Connecting macroscopic observables and microscopic assembly events in amyloid formation using coarse grained simulations.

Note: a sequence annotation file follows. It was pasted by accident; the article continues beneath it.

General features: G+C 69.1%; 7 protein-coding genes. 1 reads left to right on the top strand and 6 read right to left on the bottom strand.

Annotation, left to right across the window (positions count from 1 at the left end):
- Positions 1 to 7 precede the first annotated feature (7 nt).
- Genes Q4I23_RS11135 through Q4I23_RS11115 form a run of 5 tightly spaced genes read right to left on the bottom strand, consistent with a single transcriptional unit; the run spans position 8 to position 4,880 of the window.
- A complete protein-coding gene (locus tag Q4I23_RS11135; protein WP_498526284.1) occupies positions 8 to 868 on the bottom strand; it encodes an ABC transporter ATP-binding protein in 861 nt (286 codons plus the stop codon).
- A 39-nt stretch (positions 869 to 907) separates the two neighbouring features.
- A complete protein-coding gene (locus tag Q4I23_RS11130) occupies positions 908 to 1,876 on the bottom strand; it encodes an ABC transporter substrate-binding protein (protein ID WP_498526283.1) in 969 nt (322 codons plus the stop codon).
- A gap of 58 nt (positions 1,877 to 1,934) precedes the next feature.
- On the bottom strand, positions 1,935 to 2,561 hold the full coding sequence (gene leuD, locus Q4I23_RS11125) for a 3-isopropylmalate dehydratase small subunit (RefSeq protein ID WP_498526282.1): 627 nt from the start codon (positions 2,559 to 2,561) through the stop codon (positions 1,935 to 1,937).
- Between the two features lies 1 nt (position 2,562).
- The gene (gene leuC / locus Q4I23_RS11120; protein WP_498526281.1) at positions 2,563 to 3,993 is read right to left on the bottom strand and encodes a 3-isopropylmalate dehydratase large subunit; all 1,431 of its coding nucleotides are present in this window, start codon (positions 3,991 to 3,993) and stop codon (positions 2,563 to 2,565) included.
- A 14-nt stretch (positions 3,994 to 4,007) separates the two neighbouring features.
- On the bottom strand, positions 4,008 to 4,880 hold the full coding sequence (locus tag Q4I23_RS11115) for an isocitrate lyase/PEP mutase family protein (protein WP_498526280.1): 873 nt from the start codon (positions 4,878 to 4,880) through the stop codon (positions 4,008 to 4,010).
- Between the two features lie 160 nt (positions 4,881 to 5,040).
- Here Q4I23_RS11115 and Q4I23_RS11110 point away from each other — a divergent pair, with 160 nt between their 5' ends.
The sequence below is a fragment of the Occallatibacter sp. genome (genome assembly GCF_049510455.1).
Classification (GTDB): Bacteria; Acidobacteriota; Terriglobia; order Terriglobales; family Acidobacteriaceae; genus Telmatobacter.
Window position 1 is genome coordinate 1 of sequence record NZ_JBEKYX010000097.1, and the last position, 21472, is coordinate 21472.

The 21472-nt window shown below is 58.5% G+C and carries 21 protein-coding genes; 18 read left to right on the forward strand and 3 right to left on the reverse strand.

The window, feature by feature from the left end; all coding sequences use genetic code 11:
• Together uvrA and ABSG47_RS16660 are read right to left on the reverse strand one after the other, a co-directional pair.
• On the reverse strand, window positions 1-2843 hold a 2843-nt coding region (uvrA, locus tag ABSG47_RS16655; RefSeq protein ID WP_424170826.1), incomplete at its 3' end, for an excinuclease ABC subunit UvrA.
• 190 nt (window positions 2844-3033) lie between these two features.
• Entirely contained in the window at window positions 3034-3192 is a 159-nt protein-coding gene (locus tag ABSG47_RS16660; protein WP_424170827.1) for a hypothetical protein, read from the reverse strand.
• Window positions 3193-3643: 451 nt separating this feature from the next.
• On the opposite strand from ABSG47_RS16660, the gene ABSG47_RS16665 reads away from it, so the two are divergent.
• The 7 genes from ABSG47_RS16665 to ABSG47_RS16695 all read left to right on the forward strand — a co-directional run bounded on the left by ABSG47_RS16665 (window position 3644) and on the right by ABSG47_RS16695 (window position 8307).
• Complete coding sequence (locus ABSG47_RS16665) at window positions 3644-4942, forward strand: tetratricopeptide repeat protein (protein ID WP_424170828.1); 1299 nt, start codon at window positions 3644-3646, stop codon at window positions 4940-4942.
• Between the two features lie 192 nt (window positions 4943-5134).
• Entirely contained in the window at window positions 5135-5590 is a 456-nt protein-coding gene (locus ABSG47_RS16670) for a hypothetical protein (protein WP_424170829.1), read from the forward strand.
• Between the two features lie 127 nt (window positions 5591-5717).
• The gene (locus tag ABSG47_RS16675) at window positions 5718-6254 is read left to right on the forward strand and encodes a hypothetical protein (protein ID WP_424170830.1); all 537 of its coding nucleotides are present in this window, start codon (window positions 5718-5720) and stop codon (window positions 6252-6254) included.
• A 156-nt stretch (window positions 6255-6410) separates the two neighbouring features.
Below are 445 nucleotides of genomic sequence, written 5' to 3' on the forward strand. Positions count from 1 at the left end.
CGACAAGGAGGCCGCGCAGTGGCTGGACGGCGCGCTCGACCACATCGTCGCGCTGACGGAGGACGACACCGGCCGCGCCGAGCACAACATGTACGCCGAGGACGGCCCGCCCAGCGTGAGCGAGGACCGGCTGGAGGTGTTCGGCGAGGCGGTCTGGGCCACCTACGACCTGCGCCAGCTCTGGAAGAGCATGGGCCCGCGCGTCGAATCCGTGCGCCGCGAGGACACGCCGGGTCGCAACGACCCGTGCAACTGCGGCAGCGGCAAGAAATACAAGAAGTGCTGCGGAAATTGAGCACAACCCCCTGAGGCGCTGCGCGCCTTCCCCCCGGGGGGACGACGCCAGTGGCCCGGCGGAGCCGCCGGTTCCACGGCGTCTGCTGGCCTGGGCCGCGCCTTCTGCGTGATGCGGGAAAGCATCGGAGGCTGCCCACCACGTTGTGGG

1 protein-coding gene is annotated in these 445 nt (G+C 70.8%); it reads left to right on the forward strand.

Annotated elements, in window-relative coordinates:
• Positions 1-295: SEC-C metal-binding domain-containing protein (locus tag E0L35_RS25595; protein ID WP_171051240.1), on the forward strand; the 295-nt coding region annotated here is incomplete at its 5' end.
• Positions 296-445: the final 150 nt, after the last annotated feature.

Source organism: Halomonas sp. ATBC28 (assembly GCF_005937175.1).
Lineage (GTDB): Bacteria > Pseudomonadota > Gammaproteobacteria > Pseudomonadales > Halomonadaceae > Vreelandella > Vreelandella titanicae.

The pre-fibrillar stages of amyloid formation have been implicated in cellular toxicity, but have proved to be challenging to study directly in experiments and simulations. Rational strategies to suppress the formation of toxic amyloid oligomers require a better understanding of the mechanisms by which they are generated. We report Dynamical Monte Carlo simulations that allow us to study the early stages of amyloid formation. We use a generic, coarse-grained model of an amyloidogenic peptide that has two internal states: the first one representing the soluble random coil structure and the second one the [Formula: see text]-sheet conformation. We find that this system exhibits a propensity towards fibrillar self-assembly following the formation of a critical nucleus. Our calculations establish connections between the early nucleation events and the kinetic information available in the later stages of the aggregation process that are commonly probed in experiments. We analyze the kinetic behaviour in our simulations within the framework of the theory of classical nucleated polymerisation, and are able to connect the structural events at the early stages in amyloid growth with the resulting macroscopic observables such as the effective nucleus size. Furthermore, the free-energy landscapes that emerge from these simulations allow us to identify pertinent properties of the monomeric state that could be targeted to suppress oligomer formation.